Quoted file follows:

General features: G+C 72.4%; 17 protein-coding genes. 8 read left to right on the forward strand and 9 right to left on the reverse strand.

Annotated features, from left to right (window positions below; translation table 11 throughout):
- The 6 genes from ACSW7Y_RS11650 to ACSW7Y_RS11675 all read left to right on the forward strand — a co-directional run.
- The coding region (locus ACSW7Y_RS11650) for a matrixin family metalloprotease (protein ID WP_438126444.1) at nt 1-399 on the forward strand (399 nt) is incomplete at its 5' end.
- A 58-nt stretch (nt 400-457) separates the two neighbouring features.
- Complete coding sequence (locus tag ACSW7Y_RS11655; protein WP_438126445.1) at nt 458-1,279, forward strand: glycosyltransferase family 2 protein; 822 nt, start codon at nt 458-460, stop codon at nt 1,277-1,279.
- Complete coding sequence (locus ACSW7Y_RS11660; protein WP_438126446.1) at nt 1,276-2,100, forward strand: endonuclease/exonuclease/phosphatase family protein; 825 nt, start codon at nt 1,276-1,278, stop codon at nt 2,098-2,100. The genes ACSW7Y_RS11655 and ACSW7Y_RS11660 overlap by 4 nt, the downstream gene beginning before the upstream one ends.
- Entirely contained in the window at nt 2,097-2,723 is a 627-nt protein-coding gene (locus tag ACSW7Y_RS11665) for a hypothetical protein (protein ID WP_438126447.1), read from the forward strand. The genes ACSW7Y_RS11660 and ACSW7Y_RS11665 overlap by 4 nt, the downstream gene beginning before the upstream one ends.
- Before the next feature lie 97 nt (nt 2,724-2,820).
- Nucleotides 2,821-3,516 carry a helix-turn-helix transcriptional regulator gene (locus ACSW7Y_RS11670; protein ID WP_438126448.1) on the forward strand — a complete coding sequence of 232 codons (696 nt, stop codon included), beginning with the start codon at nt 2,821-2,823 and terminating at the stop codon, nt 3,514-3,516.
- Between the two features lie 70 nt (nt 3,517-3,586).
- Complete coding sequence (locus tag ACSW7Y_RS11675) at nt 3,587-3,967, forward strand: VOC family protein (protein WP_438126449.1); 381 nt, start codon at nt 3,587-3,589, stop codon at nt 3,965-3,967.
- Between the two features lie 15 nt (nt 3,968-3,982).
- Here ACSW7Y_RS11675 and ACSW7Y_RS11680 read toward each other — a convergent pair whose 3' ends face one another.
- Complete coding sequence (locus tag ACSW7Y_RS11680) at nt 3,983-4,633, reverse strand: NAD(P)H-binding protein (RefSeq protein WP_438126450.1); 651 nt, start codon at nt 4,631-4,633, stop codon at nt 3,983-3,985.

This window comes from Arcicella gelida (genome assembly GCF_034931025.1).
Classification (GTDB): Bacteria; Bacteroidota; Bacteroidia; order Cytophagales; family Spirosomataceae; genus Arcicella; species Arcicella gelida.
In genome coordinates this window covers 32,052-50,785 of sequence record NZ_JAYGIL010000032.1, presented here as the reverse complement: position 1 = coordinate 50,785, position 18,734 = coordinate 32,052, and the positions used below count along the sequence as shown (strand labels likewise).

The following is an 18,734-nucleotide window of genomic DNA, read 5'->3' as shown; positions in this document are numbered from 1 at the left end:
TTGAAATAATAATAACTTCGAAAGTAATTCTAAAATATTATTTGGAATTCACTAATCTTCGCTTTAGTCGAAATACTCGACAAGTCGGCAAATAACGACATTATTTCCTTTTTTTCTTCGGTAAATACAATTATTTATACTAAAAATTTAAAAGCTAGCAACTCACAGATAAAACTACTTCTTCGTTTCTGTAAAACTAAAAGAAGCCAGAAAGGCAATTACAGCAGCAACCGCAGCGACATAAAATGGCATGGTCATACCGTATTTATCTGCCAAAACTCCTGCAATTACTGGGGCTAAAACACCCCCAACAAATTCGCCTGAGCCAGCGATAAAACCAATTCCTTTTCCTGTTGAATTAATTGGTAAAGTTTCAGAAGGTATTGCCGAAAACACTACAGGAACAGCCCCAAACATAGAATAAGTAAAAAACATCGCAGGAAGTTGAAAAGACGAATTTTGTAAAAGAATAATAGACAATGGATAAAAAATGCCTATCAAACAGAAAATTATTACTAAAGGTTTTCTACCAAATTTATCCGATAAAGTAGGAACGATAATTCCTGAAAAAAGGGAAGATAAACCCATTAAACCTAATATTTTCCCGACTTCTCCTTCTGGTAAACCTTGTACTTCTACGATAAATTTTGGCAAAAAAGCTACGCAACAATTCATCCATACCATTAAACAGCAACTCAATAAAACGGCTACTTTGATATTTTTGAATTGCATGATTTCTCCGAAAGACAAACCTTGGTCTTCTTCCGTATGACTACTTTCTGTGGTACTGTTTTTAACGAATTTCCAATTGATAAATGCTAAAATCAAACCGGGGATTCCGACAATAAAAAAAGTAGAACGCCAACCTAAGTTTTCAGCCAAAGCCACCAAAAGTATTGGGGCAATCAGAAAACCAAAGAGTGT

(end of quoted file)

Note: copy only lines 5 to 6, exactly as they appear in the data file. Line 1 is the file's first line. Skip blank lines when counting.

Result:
- A 58-nt stretch (nt 400-457) separates the two neighbouring features.
- Complete coding sequence (locus tag ACSW7Y_RS11655; protein WP_438126445.1) at nt 458-1,279, forward strand: glycosyltransferase family 2 protein; 822 nt, start codon at nt 458-460, stop codon at nt 1,277-1,279.